cleavage

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cleavage

 [klēv´ij]
1. division into distinct parts.
2. the early successive splitting of a fertilized ovum (zygote) into smaller cells (blastomeres) by mitosis.

cleav·age

(klēv'ij),
1.
See also: cleavage division.
See also: Langer lines, tension lines. Synonym(s): intermammary cleft
2. Series of mitotic cell divisions occurring in the oocyte immediately following its fertilization.
See also: cleavage division.
See also: Langer lines, tension lines. Synonym(s): segmentation (2)
3. Splitting of a complex molecule into two or more simpler molecules.
See also: Langer lines, tension lines. Synonym(s): scission (2)
4. Linear clefts in the skin indicating extrinsic stresses being applied in that area.
See also: Langer lines, tension lines.
5. The tendency of a crystal to break along a preferred direction or plane.

cleavage

/cleav·age/ (klēv´ij)
1. division into distinct parts.
2. the early successive splitting of a zygote into smaller cells (blastomeres) by mitosis.

cleavage

(klē′vĭj)
n.
1. Embryology
a. The series of mitotic cell divisions that produces a blastula from a fertilized ovum. It is the basis of the multicellularity of complex organisms. Also called segmentation.
b. Any single cell division in such a series.
2. Chemistry The splitting of a complex molecule, such as a polysaccharide, into simpler molecules.

cleavage

[klē′vij]
Etymology: AS, cleofan, to split
1 the series of repeated mitotic cell divisions that occur in an ovum immediately after fertilization. It transforms the single-celled zygote into a multicellular embryo capable of growth and differentiation. During cleavage, the embryo remains uniform in size as its cells, or blastomeres, become smaller with each division. Kinds of cleavage include determinate cleavage, equal cleavage, indeterminate cleavage, partial cleavage, total cleavage, and unequal cleavage.
2 the act or process of splitting, primarily a complex molecule into two or more simpler molecules. cleave, v.

cleavage

Embryology
The mitotic divisions of a zygote (fertilised egg) to form a blastomere (cleavage cells).
 
Vox populi
The act of splitting or cleaving.

cleav·age

(klēv'ăj)
1. Series of mitotic cell divisions occurring in the oocyte immediately after its fertilization.
See also: cleavage division
2. Splitting of a complex molecule into two or more simpler molecules.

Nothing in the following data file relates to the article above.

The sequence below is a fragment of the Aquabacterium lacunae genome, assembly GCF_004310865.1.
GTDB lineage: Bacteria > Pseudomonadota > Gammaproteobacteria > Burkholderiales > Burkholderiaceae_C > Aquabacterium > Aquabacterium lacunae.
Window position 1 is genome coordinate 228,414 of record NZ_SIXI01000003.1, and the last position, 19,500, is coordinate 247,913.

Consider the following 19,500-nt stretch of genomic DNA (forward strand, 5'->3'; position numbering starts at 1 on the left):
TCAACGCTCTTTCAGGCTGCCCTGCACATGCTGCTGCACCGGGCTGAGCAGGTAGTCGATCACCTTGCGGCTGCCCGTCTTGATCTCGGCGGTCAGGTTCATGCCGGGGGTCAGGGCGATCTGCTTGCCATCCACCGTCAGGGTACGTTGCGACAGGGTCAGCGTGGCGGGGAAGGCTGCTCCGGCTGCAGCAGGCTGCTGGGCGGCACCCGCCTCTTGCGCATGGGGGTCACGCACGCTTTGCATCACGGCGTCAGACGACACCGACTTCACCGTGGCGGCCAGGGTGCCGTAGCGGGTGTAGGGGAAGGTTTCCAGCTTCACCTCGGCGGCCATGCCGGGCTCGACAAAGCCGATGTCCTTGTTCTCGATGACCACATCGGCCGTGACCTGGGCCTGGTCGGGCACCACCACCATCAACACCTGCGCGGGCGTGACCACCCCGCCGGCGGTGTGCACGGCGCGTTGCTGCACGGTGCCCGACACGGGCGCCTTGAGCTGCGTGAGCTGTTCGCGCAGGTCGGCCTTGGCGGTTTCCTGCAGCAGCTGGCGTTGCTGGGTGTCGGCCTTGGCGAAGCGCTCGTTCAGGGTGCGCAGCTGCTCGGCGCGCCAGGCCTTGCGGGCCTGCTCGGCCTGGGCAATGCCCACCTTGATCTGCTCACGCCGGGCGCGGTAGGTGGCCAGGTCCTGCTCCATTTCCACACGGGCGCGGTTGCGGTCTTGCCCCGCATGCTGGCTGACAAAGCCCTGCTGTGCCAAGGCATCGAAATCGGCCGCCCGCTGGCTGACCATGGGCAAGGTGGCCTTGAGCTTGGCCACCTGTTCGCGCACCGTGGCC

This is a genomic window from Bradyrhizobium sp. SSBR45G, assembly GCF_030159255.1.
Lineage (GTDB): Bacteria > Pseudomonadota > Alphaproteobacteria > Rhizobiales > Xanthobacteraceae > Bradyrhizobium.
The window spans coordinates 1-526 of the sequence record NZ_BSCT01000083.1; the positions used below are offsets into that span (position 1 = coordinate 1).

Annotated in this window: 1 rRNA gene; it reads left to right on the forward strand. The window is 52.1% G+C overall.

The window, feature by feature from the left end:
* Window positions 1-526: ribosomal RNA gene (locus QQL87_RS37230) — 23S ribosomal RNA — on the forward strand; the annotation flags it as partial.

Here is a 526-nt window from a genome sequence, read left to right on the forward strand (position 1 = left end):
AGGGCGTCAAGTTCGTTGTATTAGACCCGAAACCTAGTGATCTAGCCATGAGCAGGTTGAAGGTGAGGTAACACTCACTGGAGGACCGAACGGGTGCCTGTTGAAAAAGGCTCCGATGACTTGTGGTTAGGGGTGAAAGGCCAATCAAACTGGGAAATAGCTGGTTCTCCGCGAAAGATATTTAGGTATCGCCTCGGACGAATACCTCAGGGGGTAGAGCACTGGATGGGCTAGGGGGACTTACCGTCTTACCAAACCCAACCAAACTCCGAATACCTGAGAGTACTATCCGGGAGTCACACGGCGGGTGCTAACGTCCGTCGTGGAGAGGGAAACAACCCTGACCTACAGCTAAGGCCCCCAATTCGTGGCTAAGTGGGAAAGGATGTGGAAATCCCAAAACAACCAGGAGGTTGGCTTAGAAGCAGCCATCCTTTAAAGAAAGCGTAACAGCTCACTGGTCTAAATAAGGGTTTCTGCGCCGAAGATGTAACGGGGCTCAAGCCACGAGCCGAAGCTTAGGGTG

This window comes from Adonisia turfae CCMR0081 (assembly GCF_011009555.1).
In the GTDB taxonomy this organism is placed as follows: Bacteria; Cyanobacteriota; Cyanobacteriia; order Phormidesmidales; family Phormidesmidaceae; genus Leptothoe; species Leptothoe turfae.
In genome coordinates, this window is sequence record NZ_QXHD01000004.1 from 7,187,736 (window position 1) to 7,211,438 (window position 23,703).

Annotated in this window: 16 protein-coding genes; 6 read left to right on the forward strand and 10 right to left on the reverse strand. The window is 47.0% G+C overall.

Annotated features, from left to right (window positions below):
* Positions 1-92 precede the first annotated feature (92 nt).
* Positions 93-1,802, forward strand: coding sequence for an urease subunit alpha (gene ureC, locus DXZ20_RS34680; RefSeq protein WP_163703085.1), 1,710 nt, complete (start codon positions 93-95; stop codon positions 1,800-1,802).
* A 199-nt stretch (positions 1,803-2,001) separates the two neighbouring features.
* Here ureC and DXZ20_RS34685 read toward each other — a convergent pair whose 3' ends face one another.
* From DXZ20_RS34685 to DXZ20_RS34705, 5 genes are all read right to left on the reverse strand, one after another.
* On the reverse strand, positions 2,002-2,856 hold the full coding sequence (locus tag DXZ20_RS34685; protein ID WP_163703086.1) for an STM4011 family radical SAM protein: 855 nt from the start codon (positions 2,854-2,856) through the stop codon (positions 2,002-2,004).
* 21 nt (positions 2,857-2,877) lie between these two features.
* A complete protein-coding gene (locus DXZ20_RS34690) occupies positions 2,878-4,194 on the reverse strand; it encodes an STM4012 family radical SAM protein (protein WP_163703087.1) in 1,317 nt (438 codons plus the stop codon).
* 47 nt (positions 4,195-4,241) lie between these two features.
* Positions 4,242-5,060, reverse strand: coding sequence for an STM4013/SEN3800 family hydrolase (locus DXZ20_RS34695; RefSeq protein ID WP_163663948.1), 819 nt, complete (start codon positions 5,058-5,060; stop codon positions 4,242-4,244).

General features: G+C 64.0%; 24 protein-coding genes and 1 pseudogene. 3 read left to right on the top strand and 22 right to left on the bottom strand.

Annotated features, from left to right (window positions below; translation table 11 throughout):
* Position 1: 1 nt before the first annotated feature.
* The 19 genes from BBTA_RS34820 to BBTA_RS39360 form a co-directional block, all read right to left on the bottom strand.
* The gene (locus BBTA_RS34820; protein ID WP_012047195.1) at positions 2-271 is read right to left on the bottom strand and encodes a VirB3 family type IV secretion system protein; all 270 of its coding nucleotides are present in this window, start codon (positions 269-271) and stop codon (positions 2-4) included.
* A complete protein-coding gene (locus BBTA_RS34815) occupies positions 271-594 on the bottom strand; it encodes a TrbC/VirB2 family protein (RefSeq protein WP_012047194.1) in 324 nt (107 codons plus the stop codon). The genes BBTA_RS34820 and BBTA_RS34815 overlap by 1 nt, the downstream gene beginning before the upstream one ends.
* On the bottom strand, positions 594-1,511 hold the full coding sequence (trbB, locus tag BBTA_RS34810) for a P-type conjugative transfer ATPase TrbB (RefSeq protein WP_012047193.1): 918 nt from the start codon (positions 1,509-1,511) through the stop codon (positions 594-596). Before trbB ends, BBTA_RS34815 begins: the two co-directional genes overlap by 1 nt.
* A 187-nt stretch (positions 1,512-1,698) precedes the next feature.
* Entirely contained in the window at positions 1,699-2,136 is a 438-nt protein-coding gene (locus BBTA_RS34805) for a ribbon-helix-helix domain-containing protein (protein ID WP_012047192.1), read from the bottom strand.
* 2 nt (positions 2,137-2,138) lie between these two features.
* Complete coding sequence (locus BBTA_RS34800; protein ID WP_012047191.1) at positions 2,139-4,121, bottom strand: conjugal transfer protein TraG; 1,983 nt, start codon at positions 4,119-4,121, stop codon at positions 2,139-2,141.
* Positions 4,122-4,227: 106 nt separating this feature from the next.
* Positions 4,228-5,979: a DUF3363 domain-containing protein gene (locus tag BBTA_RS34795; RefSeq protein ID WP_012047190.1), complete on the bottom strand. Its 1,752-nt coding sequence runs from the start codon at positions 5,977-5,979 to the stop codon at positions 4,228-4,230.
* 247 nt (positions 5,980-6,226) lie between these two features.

Synonym(s): scission (2) .
3. Linear clefts in the skin indicating the direction of the fibers in the dermis.
See also: cleavage lines

cleavage

1. The process of splitting, especially the repeated stages of cell division that produce a BLASTULA from an ovum that has been fertilized by a spermatozoon.
2. The breaking down of a complex molecule into smaller parts.
3. The vertical furrow between a woman's breasts visible when low-cut garments are worn.
Cleavageclick for a larger image
Fig. 109 Cleavage . Radial and spiral cleavage.

cleavage

the division of the cytoplasm during nuclear division (see MEIOSIS, MITOSIS following FERTILIZATION of the egg to form the ZYGOTE. Holoblastic cleavage occurs in animals where there is little yolk, and here the entire zygote is involved; meroblastic cleavage occurs where the yolky part of the zygote fails to divide, only part of the zygote undergoing cleavage. BILATERAL CLEAVAGE gives rise to a bilaterally symmetrical arrangement of blastomeres, as opposed to spiral cleavage which gives rise to a spiral arrangement of blastomeres. Bilateral cleavage occurs in chordates, echinoderms and a few smaller groups, indicating their common origins whereas most other invertebrate phyla have spiral cleavage.

cleavage

1. division into distinct parts, e.g. the double helix.
2. the early successive splitting of a fertilized ovum into smaller cells (blastomeres) by mitosis. See also holoblastic, meroblastic.

cleavage site
the places on a strand of DNA where the restriction enzyme cleaves the DNA.
References in periodicals archive ?
A preliminary answer is that some societies have overlapping cleavages, where religion coincides with ethnicity, class, region, or caste, rendering that cleavage an intense one.
This way it prevents wrinkles at the cleavage, caused by breasts being pressed against each other while sleeping.
KELLY BROOK As an actress she has her knockers but when it comes to cleavage, Kelly reigns supreme.
The Sun coined the term after a number of celebrities stepped onto the red carpet sporting rather unnatural cleavage thanks to tight-fitted dresses.
The epitome of sophisticated beauty, she wasn't noted for her cleavage.
In contrast to the lack of protection offered by ACh or choline for the effects of DMAE on cleavage divisions, we found that either agent, introduced 10-15 min before, simultaneously with, or 30-60 min after DMAE, provided protection against the delayed-onset disruption of the later developmental events (Figure 4).
Bra-maker Gossard has unveiled its latest weapon in the continuing battle for Britain's cleavage - the Super Boost Ultrabra.
PAMELA Anderson, Gwyneth Paltrow and Jennifer Lopez are the world's most recognisable females - from their cleavage alone.
But don't despair if you're not a naturally voluptuous DD - according to fashion experts you don't need big boobs to have a fabulous show-stopping cleavage.
And the stunning redhead dazzled when she donned scarlet pedal-pushers and a loose-fitting top that showed off some cleavage.